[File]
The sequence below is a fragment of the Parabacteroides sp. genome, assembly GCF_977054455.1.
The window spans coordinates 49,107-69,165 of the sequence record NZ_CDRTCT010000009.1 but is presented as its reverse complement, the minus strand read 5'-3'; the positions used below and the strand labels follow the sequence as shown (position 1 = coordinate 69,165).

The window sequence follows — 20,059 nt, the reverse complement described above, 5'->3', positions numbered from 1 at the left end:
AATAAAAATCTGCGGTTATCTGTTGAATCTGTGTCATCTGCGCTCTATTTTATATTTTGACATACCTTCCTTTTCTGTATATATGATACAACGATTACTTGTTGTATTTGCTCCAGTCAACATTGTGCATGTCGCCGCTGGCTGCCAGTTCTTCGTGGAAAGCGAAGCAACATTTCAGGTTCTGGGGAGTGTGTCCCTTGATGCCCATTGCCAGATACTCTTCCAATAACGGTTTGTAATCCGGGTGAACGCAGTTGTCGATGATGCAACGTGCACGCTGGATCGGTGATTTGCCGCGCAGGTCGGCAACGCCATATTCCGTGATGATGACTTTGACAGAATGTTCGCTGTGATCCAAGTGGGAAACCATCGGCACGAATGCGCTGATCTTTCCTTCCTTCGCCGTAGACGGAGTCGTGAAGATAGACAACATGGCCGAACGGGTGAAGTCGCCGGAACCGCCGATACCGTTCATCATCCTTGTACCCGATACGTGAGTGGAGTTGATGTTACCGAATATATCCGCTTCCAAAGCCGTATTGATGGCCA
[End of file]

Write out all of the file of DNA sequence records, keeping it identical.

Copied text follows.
The sequence below is a fragment of the Parabacteroides sp. genome, assembly GCF_977054455.1.
The window spans coordinates 49,107-69,165 of the sequence record NZ_CDRTCT010000009.1 but is presented as its reverse complement, the minus strand read 5'-3'; the positions used below and the strand labels follow the sequence as shown (position 1 = coordinate 69,165).

The window sequence follows — 20,059 nt, the reverse complement described above, 5'->3', positions numbered from 1 at the left end:
AATAAAAATCTGCGGTTATCTGTTGAATCTGTGTCATCTGCGCTCTATTTTATATTTTGACATACCTTCCTTTTCTGTATATATGATACAACGATTACTTGTTGTATTTGCTCCAGTCAACATTGTGCATGTCGCCGCTGGCTGCCAGTTCTTCGTGGAAAGCGAAGCAACATTTCAGGTTCTGGGGAGTGTGTCCCTTGATGCCCATTGCCAGATACTCTTCCAATAACGGTTTGTAATCCGGGTGAACGCAGTTGTCGATGATGCAACGTGCACGCTGGATCGGTGATTTGCCGCGCAGGTCGGCAACGCCATATTCCGTGATGATGACTTTGACAGAATGTTCGCTGTGATCCAAGTGGGAAACCATCGGCACGAATGCGCTGATCTTTCCTTCCTTCGCCGTAGACGGAGTCGTGAAGATAGACAACATGGCCGAACGGGTGAAGTCGCCGGAACCGCCGATACCGTTCATCATCCTTGTACCCGATACGTGAGTGGAGTTGATGTTACCGAATATATCCGCTTCCAAAGCCGTATTGATGGCCA